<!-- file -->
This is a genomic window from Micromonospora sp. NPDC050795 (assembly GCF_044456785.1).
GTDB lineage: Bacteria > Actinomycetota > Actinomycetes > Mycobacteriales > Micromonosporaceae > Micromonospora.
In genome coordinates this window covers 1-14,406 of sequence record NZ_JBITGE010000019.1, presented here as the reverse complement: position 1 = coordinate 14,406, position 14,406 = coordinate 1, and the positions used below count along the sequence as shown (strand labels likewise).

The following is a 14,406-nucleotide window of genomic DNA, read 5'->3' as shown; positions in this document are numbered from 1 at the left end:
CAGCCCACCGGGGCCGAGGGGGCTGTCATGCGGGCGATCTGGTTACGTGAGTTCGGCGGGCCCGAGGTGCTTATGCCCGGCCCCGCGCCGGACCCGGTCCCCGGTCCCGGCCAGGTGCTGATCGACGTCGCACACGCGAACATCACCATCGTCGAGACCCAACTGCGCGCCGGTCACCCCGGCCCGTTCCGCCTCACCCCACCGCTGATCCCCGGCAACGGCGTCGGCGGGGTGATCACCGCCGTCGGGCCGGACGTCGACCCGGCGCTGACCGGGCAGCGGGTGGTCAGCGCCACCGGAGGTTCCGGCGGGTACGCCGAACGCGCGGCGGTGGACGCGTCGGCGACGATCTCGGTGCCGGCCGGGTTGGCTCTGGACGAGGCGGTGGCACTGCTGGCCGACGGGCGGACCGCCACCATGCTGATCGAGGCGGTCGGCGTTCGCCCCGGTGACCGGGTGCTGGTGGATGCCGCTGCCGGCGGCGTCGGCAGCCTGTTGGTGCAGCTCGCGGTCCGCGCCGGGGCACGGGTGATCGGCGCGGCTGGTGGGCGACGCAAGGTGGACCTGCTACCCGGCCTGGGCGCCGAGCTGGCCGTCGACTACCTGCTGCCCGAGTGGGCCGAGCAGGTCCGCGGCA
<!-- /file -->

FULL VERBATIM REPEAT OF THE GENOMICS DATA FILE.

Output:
This is a genomic window from Micromonospora sp. NPDC050795 (assembly GCF_044456785.1).
GTDB lineage: Bacteria > Actinomycetota > Actinomycetes > Mycobacteriales > Micromonosporaceae > Micromonospora.
In genome coordinates this window covers 1-14,406 of sequence record NZ_JBITGE010000019.1, presented here as the reverse complement: position 1 = coordinate 14,406, position 14,406 = coordinate 1, and the positions used below count along the sequence as shown (strand labels likewise).

The following is a 14,406-nucleotide window of genomic DNA, read 5'->3' as shown; positions in this document are numbered from 1 at the left end:
CAGCCCACCGGGGCCGAGGGGGCTGTCATGCGGGCGATCTGGTTACGTGAGTTCGGCGGGCCCGAGGTGCTTATGCCCGGCCCCGCGCCGGACCCGGTCCCCGGTCCCGGCCAGGTGCTGATCGACGTCGCACACGCGAACATCACCATCGTCGAGACCCAACTGCGCGCCGGTCACCCCGGCCCGTTCCGCCTCACCCCACCGCTGATCCCCGGCAACGGCGTCGGCGGGGTGATCACCGCCGTCGGGCCGGACGTCGACCCGGCGCTGACCGGGCAGCGGGTGGTCAGCGCCACCGGAGGTTCCGGCGGGTACGCCGAACGCGCGGCGGTGGACGCGTCGGCGACGATCTCGGTGCCGGCCGGGTTGGCTCTGGACGAGGCGGTGGCACTGCTGGCCGACGGGCGGACCGCCACCATGCTGATCGAGGCGGTCGGCGTTCGCCCCGGTGACCGGGTGCTGGTGGATGCCGCTGCCGGCGGCGTCGGCAGCCTGTTGGTGCAGCTCGCGGTCCGCGCCGGGGCACGGGTGATCGGCGCGGCTGGTGGGCGACGCAAGGTGGACCTGCTACCCGGCCTGGGCGCCGAGCTGGCCGTCGACTACCTGCTGCCCGAGTGGGCCGAGCAGGTCCGCGGCA